> be clean to make a chunk as much like a script as possible, and make the
> transition to a different chunk look like a tail call. That way we'd also be
> halfway to tail calls :-), which we will almost certainly want someday.
> 
> - What CFG regions are valid chunks?
>   - Single-entry, single-exit regions seemed best to me.
> 
> - How do you actually select the chunks?

The way it works right now is that the bytecode emitter emits STARTCHUNK ops when we want to start a new chunk. An advantage of this is that chunk boundaries are always between statements and never in the middle of an expression.

The emitter always inserts chunk boundaries before a loop header and after a loop backedge (so small loops have their own chunk to avoid stack stores/loads in the middle of the loop and still allow loop optimizations like LICM), after X number of instructions and in some other cases (to avoid IonBuilder complexity).

I considered single-entry, single-exit but, especially with (labeled) break/continue, a risk is that you get many tiny chunks and therefore a lot of compilation/syncing overhead. LICM is also a lot harder because many loops will consist of multiple chunks. Furthermore, handling multiple entries/exits is not much more complex than handling a single entry/exit since most of the infrastructure is the same.

> - Are the answers to the above questions clearly reflected in the code
> structure and documents?

I'm still cleaning up the code, but yeah I'd like to add some (large) comments describing how the whole process works.

> - How deeply does chunked compilation modify the existing compiler? How much
> risk is there to taking this if we end up going with some alternate solution
> later on?

The main changes are:

1) If there are multiple chunks, every local has its own (reserved) stack slot, to simplify branching to other chunks - this is easy to undo since it affects only a handful of places (and is not used if there is only one chunk).

2) Instead of a single IonScript, we now have one IonScript with multiple IonChunk's. A large part of the patch is renaming IonScript to IonChunk in various places. It wouldn't be too hard to merge the two structures later on and rename everything back to IonScript (remove IonChunk and fix all compiler warnings).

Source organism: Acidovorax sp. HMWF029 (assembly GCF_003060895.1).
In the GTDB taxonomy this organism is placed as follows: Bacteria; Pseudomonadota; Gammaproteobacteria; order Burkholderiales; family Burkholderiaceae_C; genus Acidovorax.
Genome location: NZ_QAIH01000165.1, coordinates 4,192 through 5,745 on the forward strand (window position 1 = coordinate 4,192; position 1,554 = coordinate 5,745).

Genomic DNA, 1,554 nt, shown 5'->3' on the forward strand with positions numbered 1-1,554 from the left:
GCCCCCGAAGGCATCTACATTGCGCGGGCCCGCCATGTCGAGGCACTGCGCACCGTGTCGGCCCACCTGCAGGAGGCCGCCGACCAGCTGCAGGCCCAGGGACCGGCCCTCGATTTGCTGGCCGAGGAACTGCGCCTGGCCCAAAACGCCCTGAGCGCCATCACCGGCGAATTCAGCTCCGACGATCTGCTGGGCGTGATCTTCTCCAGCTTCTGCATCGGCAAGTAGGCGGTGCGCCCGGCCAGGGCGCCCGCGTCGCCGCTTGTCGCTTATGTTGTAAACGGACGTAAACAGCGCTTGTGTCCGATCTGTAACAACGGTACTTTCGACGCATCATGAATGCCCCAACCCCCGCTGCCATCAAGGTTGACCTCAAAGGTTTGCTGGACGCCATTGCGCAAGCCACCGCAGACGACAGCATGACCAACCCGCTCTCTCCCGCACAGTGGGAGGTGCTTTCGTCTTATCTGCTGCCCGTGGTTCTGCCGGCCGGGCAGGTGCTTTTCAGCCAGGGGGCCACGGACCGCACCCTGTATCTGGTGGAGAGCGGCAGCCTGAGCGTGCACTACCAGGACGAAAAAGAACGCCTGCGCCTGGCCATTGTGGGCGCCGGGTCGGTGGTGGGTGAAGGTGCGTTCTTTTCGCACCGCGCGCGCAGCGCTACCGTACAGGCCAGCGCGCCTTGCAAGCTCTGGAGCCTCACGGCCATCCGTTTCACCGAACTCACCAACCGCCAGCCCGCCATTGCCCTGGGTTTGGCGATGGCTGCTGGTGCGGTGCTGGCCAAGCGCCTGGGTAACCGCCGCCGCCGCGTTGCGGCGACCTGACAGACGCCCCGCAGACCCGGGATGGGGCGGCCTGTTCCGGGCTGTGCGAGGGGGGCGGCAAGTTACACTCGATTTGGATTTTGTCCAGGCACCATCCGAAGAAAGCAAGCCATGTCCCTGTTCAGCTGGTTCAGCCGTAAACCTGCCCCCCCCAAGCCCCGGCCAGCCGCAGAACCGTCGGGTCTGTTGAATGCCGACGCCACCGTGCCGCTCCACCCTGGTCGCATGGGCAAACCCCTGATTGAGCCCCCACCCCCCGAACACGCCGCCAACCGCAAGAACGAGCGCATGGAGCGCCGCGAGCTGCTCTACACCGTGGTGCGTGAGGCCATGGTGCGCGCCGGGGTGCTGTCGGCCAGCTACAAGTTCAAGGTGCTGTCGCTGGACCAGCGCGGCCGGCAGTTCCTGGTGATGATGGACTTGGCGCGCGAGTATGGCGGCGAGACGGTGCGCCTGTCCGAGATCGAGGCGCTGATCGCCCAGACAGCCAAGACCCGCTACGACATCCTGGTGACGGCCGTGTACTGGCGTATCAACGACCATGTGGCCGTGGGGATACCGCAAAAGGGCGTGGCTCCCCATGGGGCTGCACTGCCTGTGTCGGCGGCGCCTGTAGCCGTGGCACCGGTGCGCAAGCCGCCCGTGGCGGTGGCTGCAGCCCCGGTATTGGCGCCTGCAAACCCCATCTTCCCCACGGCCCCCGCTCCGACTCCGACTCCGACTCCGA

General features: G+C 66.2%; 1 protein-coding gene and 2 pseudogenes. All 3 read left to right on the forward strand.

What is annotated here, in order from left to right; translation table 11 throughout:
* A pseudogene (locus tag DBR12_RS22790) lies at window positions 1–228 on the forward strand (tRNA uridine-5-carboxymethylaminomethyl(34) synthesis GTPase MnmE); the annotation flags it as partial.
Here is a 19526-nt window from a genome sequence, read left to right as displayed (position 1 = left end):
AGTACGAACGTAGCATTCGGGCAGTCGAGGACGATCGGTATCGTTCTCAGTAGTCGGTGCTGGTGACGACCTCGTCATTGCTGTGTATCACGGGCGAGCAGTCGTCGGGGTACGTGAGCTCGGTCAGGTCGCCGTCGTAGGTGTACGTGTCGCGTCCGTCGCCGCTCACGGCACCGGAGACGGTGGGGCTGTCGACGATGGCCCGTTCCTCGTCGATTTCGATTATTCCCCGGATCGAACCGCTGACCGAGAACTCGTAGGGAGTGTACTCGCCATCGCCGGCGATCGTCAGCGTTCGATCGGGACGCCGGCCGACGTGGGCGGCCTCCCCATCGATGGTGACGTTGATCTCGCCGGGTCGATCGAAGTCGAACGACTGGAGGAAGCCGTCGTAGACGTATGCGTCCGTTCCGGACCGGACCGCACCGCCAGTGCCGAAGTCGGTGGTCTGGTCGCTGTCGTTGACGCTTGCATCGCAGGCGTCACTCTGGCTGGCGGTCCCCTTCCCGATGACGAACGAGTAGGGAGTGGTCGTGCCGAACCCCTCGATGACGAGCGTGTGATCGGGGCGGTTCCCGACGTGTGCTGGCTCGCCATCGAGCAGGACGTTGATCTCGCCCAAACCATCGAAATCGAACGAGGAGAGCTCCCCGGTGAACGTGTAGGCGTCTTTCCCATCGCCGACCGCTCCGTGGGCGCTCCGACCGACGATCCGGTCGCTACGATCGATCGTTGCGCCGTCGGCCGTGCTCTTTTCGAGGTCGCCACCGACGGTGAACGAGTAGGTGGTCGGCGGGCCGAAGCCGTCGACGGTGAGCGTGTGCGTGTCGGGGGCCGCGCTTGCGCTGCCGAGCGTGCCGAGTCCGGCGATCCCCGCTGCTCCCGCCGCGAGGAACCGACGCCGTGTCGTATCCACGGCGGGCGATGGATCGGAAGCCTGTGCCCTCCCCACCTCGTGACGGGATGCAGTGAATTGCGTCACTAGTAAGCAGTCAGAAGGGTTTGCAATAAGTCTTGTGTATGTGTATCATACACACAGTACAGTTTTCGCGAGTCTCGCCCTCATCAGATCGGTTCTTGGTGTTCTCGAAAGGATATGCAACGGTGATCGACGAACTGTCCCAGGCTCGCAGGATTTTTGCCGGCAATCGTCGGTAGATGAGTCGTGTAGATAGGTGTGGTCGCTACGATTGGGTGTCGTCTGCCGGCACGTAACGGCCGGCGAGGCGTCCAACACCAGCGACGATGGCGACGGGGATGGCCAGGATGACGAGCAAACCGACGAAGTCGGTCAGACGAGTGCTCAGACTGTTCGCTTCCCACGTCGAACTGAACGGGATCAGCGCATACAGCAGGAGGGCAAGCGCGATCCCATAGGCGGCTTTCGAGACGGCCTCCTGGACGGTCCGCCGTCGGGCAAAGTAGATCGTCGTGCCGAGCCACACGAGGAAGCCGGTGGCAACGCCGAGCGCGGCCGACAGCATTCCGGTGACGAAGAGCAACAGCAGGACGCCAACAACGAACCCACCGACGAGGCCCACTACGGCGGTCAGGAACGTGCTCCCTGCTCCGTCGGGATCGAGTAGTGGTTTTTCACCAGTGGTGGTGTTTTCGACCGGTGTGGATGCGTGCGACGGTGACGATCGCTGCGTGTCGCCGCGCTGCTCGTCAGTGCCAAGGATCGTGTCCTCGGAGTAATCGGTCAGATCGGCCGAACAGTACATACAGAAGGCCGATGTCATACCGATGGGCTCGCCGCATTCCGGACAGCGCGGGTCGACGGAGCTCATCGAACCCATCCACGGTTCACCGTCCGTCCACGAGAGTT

3) IonBuilder has a few methods to handle incoming/outgoing jumps. Most of the work there is removing these methods and some lines from their callers.

I hope this answers your questions, let me know if I forgot something.
(In reply to Jan de Mooij (:jandem) from comment #4)
> (In reply to David Mandelin from comment #3)
> > - Do we have a solid characterization of the problem to be solved?
> > - Do we have good measurements about how many recompilations are being
> > caused, how long they are taking, and what phases make them take too long?
> > Do we have numbers on the relative scale of reasons 1 and 2 from comment 0?
> 
> The main problem is that compilation time does not scale well to super large
> scripts. This means that even a single compilation of a function with 5000
> lines is going to be slow. 

I'm curious about the scaling factors. Is it linear in the number of ops, or superlinear? And I've heard that regalloc is that part that really doesn't scale--is that superlinear? I've also heard it relates to the size of snapshots, so does that make it something like (#ops x #vars)?

Btw, I recently heard about LLVM's new register allocation, and supposedly it scales much better than linear-scan-based algorithms, so if we implemented that, it might take a lot of the pressure off, so that we either don't need chunked compilation, or get a lot more freedom about how big a chunk can be.

On the variables, could something with live variables or some other special handling allow us to shrink the snapshots?

> With TI, we can get accurate type information but
> it does require many more recompilations and I don't think it's easy to
> avoid these recompilations.

AIUI, one known problem is this kind of code:

 f() {
  // loop1
  for (...)
    body1;

  // loop2
  for (...)
    body2;
 }

so loop1 gets hot, but loop2 is unseen, so we are compiling |f| but have to type profiling data for loop2. Are all the known problems around sequential loops, or do we get into trouble with nested loops too? Any other scenarios?

> I don't have exact measurements right now, but I can look into that next
> week. However, we've seen an emscripten-compiled program, sqlite.js, take at
> least an hour with Ion (~20 seconds is usual I think) and most of this is
> compilation time. There are ways to speed up compilation, but it won't be
> enough: JM+TI had the same problem even though it has a very fast compiler
> and scales better.

Interesting. I would also be curious about how much of it is from too much cost for the first compilation and how much from too many recompilations.

> > - Did we document how Crankshaft solves this problem? Are there any other
> > historical JITs we can look at?
> 
> Crankshaft (and DFG) avoid this problem by not compiling large scripts and